The Clinical Utility of Pollen Counts
Authors: Dr. Carmi Geller-Berstein, Zabludovicz Center for Autoimmune Diseases, Sheba Medical Center and Dr. Jay Portnoy, Division of Allergy, Asthma and Immunology, Children's Mercy Hospital
In this review, we describe how pollen counts are performed, the health effects caused by exposure to varying amounts of pollen, the clinical utility of reporting pollen counts to the public, and how that information can be used by patients who have allergies to improve their health.
The public is very interested in pollen counts, particularly if the counts provide a forecast of expected pollen exposure for the next few days. Traditional pollen counts are labor-intensive; poorly distributed; and, since the counts are usually 1-day-old, do not provide forecasts that can be acted on. New methods that provide short- and long-term pollen forecasts can provide this information to allergic individuals so that they can respond to changing outdoor conditions.
Studies of the relationship between artificial and natural exposure to pollen and development of symptoms have provided improved understanding into how much pollen it takes to cause symptoms. Thresholds for pollen counts that trigger symptoms vary by pollen type, sensitivity of the population, and interactions with other atmospheric exposures. Strategies to inform the public when the pollen count poses a health risk have been proposed along with computerized systems that provide personalized pollen alerts. The best performing public notification system was a "traffic light system" that reported pollen exposure as low, 0-30; intermediate, 31-50; or high, 51-150. This system outperformed other threshold systems used in Sweden and in Britain/Denmark. Continued improvements in pollen forecasting models combined with data provided by automated pollen counters and better public reporting should permit allergic individuals and urban planners to adapt effectively to changes in outdoor aeroallergen exposures.
Allergic rhinitis (AR) is estimated to affect approximately 10–30% of the world’s population. In 2012, 7.5% or 17.6 million adults and 9% or 6.6 million children were diagnosed with AR in the USA. It is associated with substantial reduction in the quality of life primarily due to impaired sleep which can lead to fatigue, irritability, and even absence from work and school. This is particularly problematic during peak pollen seasons. Direct costs include 11.1 million medical visits in addition to numerous days missed from work and school . AR also is associated with indirect costs due to presentism w hich occurs whe n one is p resent at work or school but not performing well due to fatigue.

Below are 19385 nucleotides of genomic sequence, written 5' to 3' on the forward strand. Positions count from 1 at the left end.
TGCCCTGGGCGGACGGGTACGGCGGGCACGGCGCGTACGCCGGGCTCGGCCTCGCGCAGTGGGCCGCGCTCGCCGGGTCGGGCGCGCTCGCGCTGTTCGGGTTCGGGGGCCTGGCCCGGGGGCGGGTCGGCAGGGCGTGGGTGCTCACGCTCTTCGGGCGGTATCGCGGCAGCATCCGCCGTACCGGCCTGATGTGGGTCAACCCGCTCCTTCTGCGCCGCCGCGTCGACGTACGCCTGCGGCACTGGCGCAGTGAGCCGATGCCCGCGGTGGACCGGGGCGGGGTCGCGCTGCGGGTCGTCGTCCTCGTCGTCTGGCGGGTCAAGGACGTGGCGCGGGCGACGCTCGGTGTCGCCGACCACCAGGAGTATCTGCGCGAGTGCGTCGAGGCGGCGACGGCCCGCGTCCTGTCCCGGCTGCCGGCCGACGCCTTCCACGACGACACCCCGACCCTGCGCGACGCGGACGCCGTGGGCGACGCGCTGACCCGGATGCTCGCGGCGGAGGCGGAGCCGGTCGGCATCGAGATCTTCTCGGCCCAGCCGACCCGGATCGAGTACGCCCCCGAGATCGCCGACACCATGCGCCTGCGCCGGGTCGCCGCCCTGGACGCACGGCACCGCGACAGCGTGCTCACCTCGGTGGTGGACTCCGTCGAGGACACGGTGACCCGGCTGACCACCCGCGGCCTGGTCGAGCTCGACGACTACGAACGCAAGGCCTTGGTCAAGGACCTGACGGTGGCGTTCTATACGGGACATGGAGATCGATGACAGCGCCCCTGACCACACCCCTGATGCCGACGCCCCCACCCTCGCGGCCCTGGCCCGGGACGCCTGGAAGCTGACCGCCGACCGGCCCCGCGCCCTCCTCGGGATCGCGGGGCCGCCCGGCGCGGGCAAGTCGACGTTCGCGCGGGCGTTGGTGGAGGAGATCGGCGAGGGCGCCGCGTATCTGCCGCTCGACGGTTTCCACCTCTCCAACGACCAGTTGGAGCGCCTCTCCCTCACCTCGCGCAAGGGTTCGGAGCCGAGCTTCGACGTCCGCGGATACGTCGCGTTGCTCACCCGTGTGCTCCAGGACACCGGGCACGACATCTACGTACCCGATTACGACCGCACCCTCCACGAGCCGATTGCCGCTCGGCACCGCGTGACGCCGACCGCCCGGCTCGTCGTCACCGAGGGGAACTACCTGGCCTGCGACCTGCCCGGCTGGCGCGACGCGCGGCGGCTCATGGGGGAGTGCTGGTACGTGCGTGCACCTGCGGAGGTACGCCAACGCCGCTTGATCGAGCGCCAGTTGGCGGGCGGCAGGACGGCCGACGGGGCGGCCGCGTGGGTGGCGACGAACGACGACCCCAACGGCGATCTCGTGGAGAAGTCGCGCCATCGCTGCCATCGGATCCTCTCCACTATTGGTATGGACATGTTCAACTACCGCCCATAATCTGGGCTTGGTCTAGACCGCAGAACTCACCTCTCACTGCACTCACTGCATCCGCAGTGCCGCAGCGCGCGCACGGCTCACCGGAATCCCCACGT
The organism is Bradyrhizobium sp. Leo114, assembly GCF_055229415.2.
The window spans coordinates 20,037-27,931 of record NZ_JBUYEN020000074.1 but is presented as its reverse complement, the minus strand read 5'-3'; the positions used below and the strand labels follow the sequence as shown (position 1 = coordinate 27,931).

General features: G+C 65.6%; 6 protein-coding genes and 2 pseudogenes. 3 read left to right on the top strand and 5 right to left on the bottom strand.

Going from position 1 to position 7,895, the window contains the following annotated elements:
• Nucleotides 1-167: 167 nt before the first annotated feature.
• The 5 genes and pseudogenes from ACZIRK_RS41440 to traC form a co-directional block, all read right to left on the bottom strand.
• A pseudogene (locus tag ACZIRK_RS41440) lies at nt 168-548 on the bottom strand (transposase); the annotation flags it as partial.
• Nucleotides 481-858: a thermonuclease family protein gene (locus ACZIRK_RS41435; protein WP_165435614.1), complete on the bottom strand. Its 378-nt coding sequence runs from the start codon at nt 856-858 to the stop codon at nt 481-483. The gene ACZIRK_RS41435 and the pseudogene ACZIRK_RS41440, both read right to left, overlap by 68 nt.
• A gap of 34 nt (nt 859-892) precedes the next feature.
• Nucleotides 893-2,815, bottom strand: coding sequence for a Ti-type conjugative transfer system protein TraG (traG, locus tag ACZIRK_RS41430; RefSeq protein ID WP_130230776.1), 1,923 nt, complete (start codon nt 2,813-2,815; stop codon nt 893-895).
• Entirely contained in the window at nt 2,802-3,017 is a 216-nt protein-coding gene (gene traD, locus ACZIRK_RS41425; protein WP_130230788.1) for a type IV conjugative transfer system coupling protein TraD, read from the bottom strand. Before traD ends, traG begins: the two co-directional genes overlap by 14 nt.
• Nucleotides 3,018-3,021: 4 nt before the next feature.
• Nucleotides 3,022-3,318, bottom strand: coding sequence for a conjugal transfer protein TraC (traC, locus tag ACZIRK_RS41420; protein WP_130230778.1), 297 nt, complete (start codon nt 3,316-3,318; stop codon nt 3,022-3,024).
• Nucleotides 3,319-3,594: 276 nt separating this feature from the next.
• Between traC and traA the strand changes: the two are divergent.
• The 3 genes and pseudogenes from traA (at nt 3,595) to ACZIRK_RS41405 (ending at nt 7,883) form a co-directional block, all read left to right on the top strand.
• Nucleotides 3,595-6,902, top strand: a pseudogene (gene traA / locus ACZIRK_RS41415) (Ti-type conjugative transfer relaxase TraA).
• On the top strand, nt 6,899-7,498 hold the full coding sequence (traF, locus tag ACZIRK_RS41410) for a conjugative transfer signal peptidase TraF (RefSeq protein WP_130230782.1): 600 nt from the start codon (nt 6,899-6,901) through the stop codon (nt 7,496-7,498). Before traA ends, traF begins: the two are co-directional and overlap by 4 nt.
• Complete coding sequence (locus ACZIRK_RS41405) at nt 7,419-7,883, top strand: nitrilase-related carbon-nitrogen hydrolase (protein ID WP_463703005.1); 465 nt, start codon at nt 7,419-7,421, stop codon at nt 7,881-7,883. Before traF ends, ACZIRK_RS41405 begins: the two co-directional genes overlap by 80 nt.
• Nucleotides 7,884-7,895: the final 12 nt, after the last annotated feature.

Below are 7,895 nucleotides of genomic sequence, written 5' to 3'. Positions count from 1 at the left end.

Approximately 7.6% or 18.4 million adults and 8.4% or 6.2 million children in the USA are affected by asthma. In 2014, there were 20 million ED visits for asthma and 3651 deaths due to asthma for a death rate of 1.1 per 100,000 population. While medical management of AR and asthma is usually effective, the treatment itself has a burden including its cost, adverse effects, and the need to obtain and take medications. Allergen immunotherapy, while highly effective, is also associated with expense and burden when done effectively.
Environmental control has been proposed as an approach to reduce the morbidity due to AR and asthma. This primarily has been limited to control of the indoor environment because it can be more easily manipulated than outdoor exposures, though outdoor aeroallergens can penetrate indoors if windows and doors are open. While exposure to outdoor pollen, fungi, air pollution, and particulates cannot easily be modified by an allergic individual, one can avoid going outdoors when exposure is likely to be high and to live in locations where exposure is relatively low. To do this, it is necessary to measure and predict exposure to outdoor aeroallergens and to understand how it affects an individual’s health.
In this review, we will examine how pollen counts are obtained and whether there is c linical utility in reporting counts to the public. Since there is likely to be a dose-response between exposure to pollen and AR and asthma morbidity, we will review evidence for that relationship and how pollen information can best be used by the public to ameliorate symptoms. Finally, we will describe long-term changes in pollen exposure and how that information can be used for urban planning.
Read the full white paper via Clinical Reviews in Allergy & Immunology.
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